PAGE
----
From William Channing
Newport November 24th. AD 1790
The letter you were pleased to honor me with of the 12th. of August, I received soon after the date, and have since attended to the objects it respected. The situation of the records of our State, made your commission a business of some difficulty, and a part of it still remains unexecuted. That part however is in a prosperous train.
Herewith are transmitted authenticated Copies of all the Acts of our Legislature, that affect either the debts, or the persons of British Subjects, or American refugees. As to the proceedings of the Judiciary of this State upon these Acts, I have to observe, that the one for confiscating of the Estates of the persons therein described, was early carried into effect, with regard to those who were contemplated by it, the American refugees; and their Estates were confiscated and sold, and the proceeds after the payment of the debts of the original proprietors, were paid into the Treasury of the State. This Act was considered by our Courts as annulled by the Treaty of Peace, and subsequent to the ratification thereof, no proceedings have been had thereon. Government during the war, were possessed of the real Estates belonging to British Subjects, but on the application of the Proprietors, they have been since restored, and the rents and Profits accounted for.
The Act of Banishment has not been formally repealed by the Legislature; but I have not known any instance, in which it has been enforced; although many persons, either named or described in the Act have since the War resided, and some of them still reside among us.
The Courts of this State have been ever open alike to the British Subject, and the American Citizen; and equally enabled either, to recover his just debt, agreeably to Contract, until the substituting and paper money Acts were made.—The first of these Acts was repealed soon after the passing of it, but the other continued to operate untill September 1789. But previous to this, in September 1787, from an Idea that the making the Paper money a Tender might be considered as an infraction of the Treaty with Great Britain, the Legislature passed the resolution, declaring the Obligation of the Treaty sacred and inviolable.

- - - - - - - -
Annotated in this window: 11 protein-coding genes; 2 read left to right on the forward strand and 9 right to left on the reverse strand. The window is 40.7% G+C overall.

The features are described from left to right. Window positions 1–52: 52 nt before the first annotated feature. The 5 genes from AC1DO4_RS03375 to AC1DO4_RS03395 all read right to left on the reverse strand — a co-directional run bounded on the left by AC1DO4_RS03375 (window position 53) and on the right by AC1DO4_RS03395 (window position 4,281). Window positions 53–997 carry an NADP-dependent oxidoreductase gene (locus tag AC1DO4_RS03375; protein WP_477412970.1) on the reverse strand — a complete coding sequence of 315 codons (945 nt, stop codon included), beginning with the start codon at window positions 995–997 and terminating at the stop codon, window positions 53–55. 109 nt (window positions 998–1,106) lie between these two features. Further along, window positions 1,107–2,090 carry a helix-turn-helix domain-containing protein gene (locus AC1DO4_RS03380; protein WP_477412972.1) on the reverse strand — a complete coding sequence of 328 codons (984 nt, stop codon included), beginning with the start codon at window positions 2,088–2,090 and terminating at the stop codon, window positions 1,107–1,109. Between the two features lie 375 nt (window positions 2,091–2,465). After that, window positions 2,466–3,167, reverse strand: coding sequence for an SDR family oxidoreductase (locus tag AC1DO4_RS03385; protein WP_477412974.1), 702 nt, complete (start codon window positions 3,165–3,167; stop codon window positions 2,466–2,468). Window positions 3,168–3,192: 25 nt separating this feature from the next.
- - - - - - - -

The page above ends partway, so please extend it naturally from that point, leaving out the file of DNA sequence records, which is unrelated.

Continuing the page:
Herewith are also transmitted the Code, that contains all the existing Laws of this State up to the last revision. The subsequent laws are blended with a great deal of other matter in a great number of Schedules; and must be transmitted in manuscript. This is that part of the business which still remains unexecuted, but which is in a train to be executed. I shall exert my endeavours to have the manuscript in readiness to forward as expeditiously as the nature of the business will permit.1
I have the honor to be with great respect Sir Your most Obedient and most Humble Servant,
RC (DNA: RG 59, MLR); endorsed by TJ as received 23 Dec. 1790 and so recorded in SJL. FC (DNA: RG 59, SDR); at head of text: “No. 19. Extract of a letter from William Channing … to the Honble. Thomas Jefferson, Secretary of State”; extract consists of the whole of the letter save the paragraph indicated below and forms Appendix No. 19 in TJ’s reply to Hammond, 29 May 1792. PrC of Extract (DLC); in another clerk’s hand, and identical with text in FC.
1. This paragraph omitted in FC and PrC.